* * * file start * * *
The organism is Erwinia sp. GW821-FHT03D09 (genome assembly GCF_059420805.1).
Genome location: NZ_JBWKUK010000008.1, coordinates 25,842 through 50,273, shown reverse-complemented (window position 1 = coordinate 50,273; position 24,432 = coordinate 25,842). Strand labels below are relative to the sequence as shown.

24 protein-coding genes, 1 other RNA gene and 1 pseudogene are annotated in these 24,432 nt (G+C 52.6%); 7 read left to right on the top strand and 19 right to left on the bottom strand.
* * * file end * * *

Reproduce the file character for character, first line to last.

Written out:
The organism is Erwinia sp. GW821-FHT03D09 (genome assembly GCF_059420805.1).
Genome location: NZ_JBWKUK010000008.1, coordinates 25,842 through 50,273, shown reverse-complemented (window position 1 = coordinate 50,273; position 24,432 = coordinate 25,842). Strand labels below are relative to the sequence as shown.

24 protein-coding genes, 1 other RNA gene and 1 pseudogene are annotated in these 24,432 nt (G+C 52.6%); 7 read left to right on the top strand and 19 right to left on the bottom strand.